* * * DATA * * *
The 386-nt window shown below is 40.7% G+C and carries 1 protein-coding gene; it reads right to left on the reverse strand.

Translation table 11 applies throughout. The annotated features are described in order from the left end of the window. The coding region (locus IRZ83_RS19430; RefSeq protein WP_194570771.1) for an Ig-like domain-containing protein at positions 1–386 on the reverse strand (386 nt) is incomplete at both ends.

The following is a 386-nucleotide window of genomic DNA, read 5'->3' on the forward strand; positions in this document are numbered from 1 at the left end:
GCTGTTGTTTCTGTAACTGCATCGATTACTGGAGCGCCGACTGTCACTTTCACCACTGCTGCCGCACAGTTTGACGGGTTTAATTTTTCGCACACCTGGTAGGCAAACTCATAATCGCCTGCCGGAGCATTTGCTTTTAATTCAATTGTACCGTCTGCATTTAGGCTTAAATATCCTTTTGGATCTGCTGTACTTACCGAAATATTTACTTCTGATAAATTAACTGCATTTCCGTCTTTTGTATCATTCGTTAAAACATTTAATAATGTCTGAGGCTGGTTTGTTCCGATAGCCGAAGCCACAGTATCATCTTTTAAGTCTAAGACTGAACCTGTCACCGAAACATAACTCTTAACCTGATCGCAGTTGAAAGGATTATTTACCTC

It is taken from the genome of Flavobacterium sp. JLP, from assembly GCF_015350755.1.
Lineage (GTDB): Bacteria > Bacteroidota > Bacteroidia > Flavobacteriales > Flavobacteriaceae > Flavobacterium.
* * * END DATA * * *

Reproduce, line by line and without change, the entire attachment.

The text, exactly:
The 386-nt window shown below is 40.7% G+C and carries 1 protein-coding gene; it reads right to left on the reverse strand.

Translation table 11 applies throughout. The annotated features are described in order from the left end of the window. The coding region (locus IRZ83_RS19430; RefSeq protein WP_194570771.1) for an Ig-like domain-containing protein at positions 1–386 on the reverse strand (386 nt) is incomplete at both ends.

The following is a 386-nucleotide window of genomic DNA, read 5'->3' on the forward strand; positions in this document are numbered from 1 at the left end:
GCTGTTGTTTCTGTAACTGCATCGATTACTGGAGCGCCGACTGTCACTTTCACCACTGCTGCCGCACAGTTTGACGGGTTTAATTTTTCGCACACCTGGTAGGCAAACTCATAATCGCCTGCCGGAGCATTTGCTTTTAATTCAATTGTACCGTCTGCATTTAGGCTTAAATATCCTTTTGGATCTGCTGTACTTACCGAAATATTTACTTCTGATAAATTAACTGCATTTCCGTCTTTTGTATCATTCGTTAAAACATTTAATAATGTCTGAGGCTGGTTTGTTCCGATAGCCGAAGCCACAGTATCATCTTTTAAGTCTAAGACTGAACCTGTCACCGAAACATAACTCTTAACCTGATCGCAGTTGAAAGGATTATTTACCTC

It is taken from the genome of Flavobacterium sp. JLP, from assembly GCF_015350755.1.
Lineage (GTDB): Bacteria > Bacteroidota > Bacteroidia > Flavobacteriales > Flavobacteriaceae > Flavobacterium.